information on the biology of species and the ecology of habitats found around the coasts and seas of the British Isles

Northern bottlenose whale (Hyperoodon ampullatus)

Distribution data supplied by the Ocean Biogeographic Information System (OBIS). To interrogate UK data visit the NBN Atlas.
Only coastal and marine records shown



Hyperoodon ampullatus is a toothed whale and can be recognised as such by the single blowhole and the presence of teeth (rather than baleen). It is a member of the beaked whale family with the characteristic V-shaped crease on the throat and the short dorsal fin set relatively far back. The Northern bottlenose whale is a large beaked whale that can reach up to 10 m in length. The lower jaw has a single pair of teeth (exposed only in adult males). It has a very distinct beak and a very steep, often bulbous forehead. It has a dark grey to chocolate brown dorsal and lateral colouration and somewhat lighter below. Much of the face may be light grey in colour. Adults are often covered with scratches and scars.

Recorded distribution in Britain and Ireland

Has been found at several locations around the British Isles but more expected off north-west Scotland.

Global distribution



The northern bottlenose whale is an offshore species. It may be seen breathing at the surface or diving down to a depth of up to 1,000 m.

Depth range


Identifying features

  • Up to 10 m in length.
  • Small dorsal fin two-thirds down the body.
  • High bulged forehead and well-demarcated beak.
  • Pair of V-shaped throat grooves.
  • Mouthline curved up at the rear.

Additional information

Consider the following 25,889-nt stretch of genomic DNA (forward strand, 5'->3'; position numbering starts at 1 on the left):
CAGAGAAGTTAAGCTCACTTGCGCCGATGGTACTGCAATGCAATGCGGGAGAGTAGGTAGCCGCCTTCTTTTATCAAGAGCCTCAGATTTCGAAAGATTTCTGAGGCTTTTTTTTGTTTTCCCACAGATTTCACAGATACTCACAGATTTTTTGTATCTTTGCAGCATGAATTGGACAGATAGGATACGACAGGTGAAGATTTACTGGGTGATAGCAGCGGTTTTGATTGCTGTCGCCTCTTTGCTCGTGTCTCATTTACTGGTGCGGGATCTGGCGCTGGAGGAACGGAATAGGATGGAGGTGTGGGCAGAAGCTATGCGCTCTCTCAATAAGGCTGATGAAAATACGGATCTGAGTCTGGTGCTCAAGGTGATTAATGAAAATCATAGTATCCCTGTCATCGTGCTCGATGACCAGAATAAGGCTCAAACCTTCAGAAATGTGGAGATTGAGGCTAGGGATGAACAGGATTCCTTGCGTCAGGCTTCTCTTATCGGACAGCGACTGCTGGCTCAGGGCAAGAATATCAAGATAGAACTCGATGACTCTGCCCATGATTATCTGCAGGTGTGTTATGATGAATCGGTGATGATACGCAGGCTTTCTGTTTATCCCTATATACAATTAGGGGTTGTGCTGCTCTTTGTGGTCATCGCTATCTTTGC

The northern bottlenose whale may be confused with Cuvier's beaked whale Ziphius cavirostris but can be recognised by having a very distinct beak and a very steep, often bulbous forehead. Northern bottlenose whales are usually found in small pods of 4 to 35 individuals, with some degree of either age or sex segregation. It can be seen, on occasion, to leap clear out of the water. Dives may last up to 2 hours long (Kinze, 2002).

Listed by

Further information sources

Search on:


  1. Bruyns, W.F.J.M., 1971. Field guide of whales and dolphins. Amsterdam: Publishing Company Tors.

  2. Howson, C.M. & Picton, B.E., 1997. The species directory of the marine fauna and flora of the British Isles and surrounding seas. Belfast: Ulster Museum. [Ulster Museum publication, no. 276.]

  3. Jefferson, T.A., Leatherwood, S. & Webber, M.A., 1994. FAO species identification guide. Marine mammals of the world. Rome: United Nations Environment Programme, Food and Agriculture Organization of the United Nations.

  4. Kinze, C. C., 2002. Photographic Guide to the Marine Mammals of the North Atlantic. Oxford: Oxford University Press.

  5. National Biodiversity Network (NBN) Atlas website. Available from:  Accessed 01 April 2017

  6. OBIS,  2018. Global map of species distribution using gridded data. Available from: Ocean Biogeographic Information System. Accessed: 2018-09-19

  7. Reid. J.B., Evans. P.G.H., Northridge. S.P. (ed.), 2003. Atlas of Cetacean Distribution in North-west European Waters. Peterborough: Joint Nature Conservation Committee.


This review can be cited as:

Barnes, M.K.S. 2008. Hyperoodon ampullatus Northern bottlenose whale. In Tyler-Walters H. and Hiscock K. (eds) Marine Life Information Network: Biology and Sensitivity Key Information Reviews, [on-line]. Plymouth: Marine Biological Association of the United Kingdom. [cited 19-09-2018]. Available from:

Last Updated: 02/06/2008